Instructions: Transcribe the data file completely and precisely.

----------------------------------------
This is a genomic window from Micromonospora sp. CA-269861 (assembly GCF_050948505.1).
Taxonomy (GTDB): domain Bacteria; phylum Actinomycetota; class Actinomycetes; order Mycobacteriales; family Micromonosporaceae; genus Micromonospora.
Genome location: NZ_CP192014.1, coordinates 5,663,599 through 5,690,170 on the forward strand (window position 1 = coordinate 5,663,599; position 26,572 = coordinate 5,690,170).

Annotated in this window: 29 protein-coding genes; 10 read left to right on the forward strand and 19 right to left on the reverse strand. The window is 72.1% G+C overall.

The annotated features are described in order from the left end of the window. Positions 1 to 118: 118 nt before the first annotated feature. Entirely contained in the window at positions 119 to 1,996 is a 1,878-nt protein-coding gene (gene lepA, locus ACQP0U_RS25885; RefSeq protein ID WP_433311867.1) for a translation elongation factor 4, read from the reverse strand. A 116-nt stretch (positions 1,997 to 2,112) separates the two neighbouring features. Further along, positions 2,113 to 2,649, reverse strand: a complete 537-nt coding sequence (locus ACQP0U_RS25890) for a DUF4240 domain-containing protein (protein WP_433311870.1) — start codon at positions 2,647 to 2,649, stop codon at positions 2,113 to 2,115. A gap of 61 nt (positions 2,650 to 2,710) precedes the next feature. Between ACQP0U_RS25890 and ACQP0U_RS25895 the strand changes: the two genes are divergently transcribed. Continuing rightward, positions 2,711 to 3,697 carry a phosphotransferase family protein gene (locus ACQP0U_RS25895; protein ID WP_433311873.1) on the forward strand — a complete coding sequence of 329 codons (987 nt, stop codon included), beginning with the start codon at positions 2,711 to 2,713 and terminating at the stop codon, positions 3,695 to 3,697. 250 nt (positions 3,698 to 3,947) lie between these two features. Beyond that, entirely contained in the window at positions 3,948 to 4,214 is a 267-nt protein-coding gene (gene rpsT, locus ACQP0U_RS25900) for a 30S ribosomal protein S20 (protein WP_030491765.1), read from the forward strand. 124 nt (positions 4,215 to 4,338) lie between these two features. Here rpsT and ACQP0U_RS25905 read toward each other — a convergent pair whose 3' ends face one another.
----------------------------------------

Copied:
This is a genomic window from Micromonospora sp. CA-269861 (assembly GCF_050948505.1).
Taxonomy (GTDB): domain Bacteria; phylum Actinomycetota; class Actinomycetes; order Mycobacteriales; family Micromonosporaceae; genus Micromonospora.
Genome location: NZ_CP192014.1, coordinates 5,663,599 through 5,690,170 on the forward strand (window position 1 = coordinate 5,663,599; position 26,572 = coordinate 5,690,170).

Annotated in this window: 29 protein-coding genes; 10 read left to right on the forward strand and 19 right to left on the reverse strand. The window is 72.1% G+C overall.

The annotated features are described in order from the left end of the window. Positions 1 to 118: 118 nt before the first annotated feature. Entirely contained in the window at positions 119 to 1,996 is a 1,878-nt protein-coding gene (gene lepA, locus ACQP0U_RS25885; RefSeq protein ID WP_433311867.1) for a translation elongation factor 4, read from the reverse strand. A 116-nt stretch (positions 1,997 to 2,112) separates the two neighbouring features. Further along, positions 2,113 to 2,649, reverse strand: a complete 537-nt coding sequence (locus ACQP0U_RS25890) for a DUF4240 domain-containing protein (protein WP_433311870.1) — start codon at positions 2,647 to 2,649, stop codon at positions 2,113 to 2,115. A gap of 61 nt (positions 2,650 to 2,710) precedes the next feature. Between ACQP0U_RS25890 and ACQP0U_RS25895 the strand changes: the two genes are divergently transcribed. Continuing rightward, positions 2,711 to 3,697 carry a phosphotransferase family protein gene (locus ACQP0U_RS25895; protein ID WP_433311873.1) on the forward strand — a complete coding sequence of 329 codons (987 nt, stop codon included), beginning with the start codon at positions 2,711 to 2,713 and terminating at the stop codon, positions 3,695 to 3,697. 250 nt (positions 3,698 to 3,947) lie between these two features. Beyond that, entirely contained in the window at positions 3,948 to 4,214 is a 267-nt protein-coding gene (gene rpsT, locus ACQP0U_RS25900) for a 30S ribosomal protein S20 (protein WP_030491765.1), read from the forward strand. 124 nt (positions 4,215 to 4,338) lie between these two features. Here rpsT and ACQP0U_RS25905 read toward each other — a convergent pair whose 3' ends face one another.